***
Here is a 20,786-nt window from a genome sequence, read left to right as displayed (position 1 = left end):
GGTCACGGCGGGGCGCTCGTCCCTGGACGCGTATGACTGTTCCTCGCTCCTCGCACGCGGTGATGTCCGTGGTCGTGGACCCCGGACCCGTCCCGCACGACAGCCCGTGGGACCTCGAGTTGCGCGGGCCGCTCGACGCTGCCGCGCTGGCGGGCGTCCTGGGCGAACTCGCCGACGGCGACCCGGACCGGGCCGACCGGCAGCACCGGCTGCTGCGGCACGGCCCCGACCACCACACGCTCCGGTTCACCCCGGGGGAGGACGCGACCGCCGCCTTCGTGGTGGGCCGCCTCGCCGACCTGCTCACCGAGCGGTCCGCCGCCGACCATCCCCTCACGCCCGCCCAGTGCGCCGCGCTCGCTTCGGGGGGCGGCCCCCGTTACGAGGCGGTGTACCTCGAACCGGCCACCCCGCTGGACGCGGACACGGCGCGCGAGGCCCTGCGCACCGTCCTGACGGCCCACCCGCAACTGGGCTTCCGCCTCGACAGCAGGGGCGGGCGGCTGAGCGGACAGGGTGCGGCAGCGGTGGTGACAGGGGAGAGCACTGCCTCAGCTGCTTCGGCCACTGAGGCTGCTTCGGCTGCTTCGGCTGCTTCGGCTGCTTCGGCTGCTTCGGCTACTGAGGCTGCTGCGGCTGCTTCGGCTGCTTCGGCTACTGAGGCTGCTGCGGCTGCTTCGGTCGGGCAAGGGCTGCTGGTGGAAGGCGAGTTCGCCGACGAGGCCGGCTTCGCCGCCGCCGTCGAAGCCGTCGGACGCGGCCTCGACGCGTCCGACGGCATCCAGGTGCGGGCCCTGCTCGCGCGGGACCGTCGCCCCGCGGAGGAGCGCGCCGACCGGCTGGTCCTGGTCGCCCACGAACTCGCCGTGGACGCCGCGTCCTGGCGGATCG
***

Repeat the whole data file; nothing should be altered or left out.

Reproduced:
Here is a 20,786-nt window from a genome sequence, read left to right as displayed (position 1 = left end):
GGTCACGGCGGGGCGCTCGTCCCTGGACGCGTATGACTGTTCCTCGCTCCTCGCACGCGGTGATGTCCGTGGTCGTGGACCCCGGACCCGTCCCGCACGACAGCCCGTGGGACCTCGAGTTGCGCGGGCCGCTCGACGCTGCCGCGCTGGCGGGCGTCCTGGGCGAACTCGCCGACGGCGACCCGGACCGGGCCGACCGGCAGCACCGGCTGCTGCGGCACGGCCCCGACCACCACACGCTCCGGTTCACCCCGGGGGAGGACGCGACCGCCGCCTTCGTGGTGGGCCGCCTCGCCGACCTGCTCACCGAGCGGTCCGCCGCCGACCATCCCCTCACGCCCGCCCAGTGCGCCGCGCTCGCTTCGGGGGGCGGCCCCCGTTACGAGGCGGTGTACCTCGAACCGGCCACCCCGCTGGACGCGGACACGGCGCGCGAGGCCCTGCGCACCGTCCTGACGGCCCACCCGCAACTGGGCTTCCGCCTCGACAGCAGGGGCGGGCGGCTGAGCGGACAGGGTGCGGCAGCGGTGGTGACAGGGGAGAGCACTGCCTCAGCTGCTTCGGCCACTGAGGCTGCTTCGGCTGCTTCGGCTGCTTCGGCTGCTTCGGCTGCTTCGGCTACTGAGGCTGCTGCGGCTGCTTCGGCTGCTTCGGCTACTGAGGCTGCTGCGGCTGCTTCGGTCGGGCAAGGGCTGCTGGTGGAAGGCGAGTTCGCCGACGAGGCCGGCTTCGCCGCCGCCGTCGAAGCCGTCGGACGCGGCCTCGACGCGTCCGACGGCATCCAGGTGCGGGCCCTGCTCGCGCGGGACCGTCGCCCCGCGGAGGAGCGCGCCGACCGGCTGGTCCTGGTCGCCCACGAACTCGCCGTGGACGCCGCGTCCTGGCGGATCG